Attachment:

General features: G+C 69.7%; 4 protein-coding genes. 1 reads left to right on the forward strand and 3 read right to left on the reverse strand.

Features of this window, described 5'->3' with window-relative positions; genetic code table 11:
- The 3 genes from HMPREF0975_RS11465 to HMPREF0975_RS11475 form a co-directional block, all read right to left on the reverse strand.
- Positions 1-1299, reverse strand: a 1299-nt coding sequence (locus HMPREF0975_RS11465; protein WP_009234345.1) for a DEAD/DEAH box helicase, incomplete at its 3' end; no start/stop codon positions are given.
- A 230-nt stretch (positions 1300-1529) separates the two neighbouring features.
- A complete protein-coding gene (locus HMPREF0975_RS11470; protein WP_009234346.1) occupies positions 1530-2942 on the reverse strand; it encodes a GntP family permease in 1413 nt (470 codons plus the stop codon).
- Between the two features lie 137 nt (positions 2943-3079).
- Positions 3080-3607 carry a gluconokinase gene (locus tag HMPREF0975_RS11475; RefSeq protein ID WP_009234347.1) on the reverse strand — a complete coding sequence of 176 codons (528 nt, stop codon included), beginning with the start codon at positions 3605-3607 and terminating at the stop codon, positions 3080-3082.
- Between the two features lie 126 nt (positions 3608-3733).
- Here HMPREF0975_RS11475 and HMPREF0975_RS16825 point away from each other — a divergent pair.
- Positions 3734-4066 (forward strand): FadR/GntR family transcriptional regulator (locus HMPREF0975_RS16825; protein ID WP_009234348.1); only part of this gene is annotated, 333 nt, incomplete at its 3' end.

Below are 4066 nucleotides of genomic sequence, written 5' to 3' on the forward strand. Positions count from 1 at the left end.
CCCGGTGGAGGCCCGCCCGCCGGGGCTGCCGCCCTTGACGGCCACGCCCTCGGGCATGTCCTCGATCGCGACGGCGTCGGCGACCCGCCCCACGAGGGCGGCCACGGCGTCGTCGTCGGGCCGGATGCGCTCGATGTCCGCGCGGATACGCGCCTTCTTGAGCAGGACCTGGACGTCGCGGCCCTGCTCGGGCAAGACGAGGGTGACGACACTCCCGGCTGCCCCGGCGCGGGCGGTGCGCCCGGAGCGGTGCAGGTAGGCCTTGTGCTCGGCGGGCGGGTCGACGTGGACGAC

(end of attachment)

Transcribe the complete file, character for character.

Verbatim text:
General features: G+C 69.7%; 4 protein-coding genes. 1 reads left to right on the forward strand and 3 read right to left on the reverse strand.

Features of this window, described 5'->3' with window-relative positions; genetic code table 11:
- The 3 genes from HMPREF0975_RS11465 to HMPREF0975_RS11475 form a co-directional block, all read right to left on the reverse strand.
- Positions 1-1299, reverse strand: a 1299-nt coding sequence (locus HMPREF0975_RS11465; protein WP_009234345.1) for a DEAD/DEAH box helicase, incomplete at its 3' end; no start/stop codon positions are given.
- A 230-nt stretch (positions 1300-1529) separates the two neighbouring features.
- A complete protein-coding gene (locus HMPREF0975_RS11470; protein WP_009234346.1) occupies positions 1530-2942 on the reverse strand; it encodes a GntP family permease in 1413 nt (470 codons plus the stop codon).
- Between the two features lie 137 nt (positions 2943-3079).
- Positions 3080-3607 carry a gluconokinase gene (locus tag HMPREF0975_RS11475; RefSeq protein ID WP_009234347.1) on the reverse strand — a complete coding sequence of 176 codons (528 nt, stop codon included), beginning with the start codon at positions 3605-3607 and terminating at the stop codon, positions 3080-3082.
- Between the two features lie 126 nt (positions 3608-3733).
- Here HMPREF0975_RS11475 and HMPREF0975_RS16825 point away from each other — a divergent pair.
- Positions 3734-4066 (forward strand): FadR/GntR family transcriptional regulator (locus HMPREF0975_RS16825; protein ID WP_009234348.1); only part of this gene is annotated, 333 nt, incomplete at its 3' end.

Below are 4066 nucleotides of genomic sequence, written 5' to 3' on the forward strand. Positions count from 1 at the left end.
CCCGGTGGAGGCCCGCCCGCCGGGGCTGCCGCCCTTGACGGCCACGCCCTCGGGCATGTCCTCGATCGCGACGGCGTCGGCGACCCGCCCCACGAGGGCGGCCACGGCGTCGTCGTCGGGCCGGATGCGCTCGATGTCCGCGCGGATACGCGCCTTCTTGAGCAGGACCTGGACGTCGCGGCCCTGCTCGGGCAAGACGAGGGTGACGACACTCCCGGCTGCCCCGGCGCGGGCGGTGCGCCCGGAGCGGTGCAGGTAGGCCTTGTGCTCGGCGGGCGGGTCGACGTGGACGAC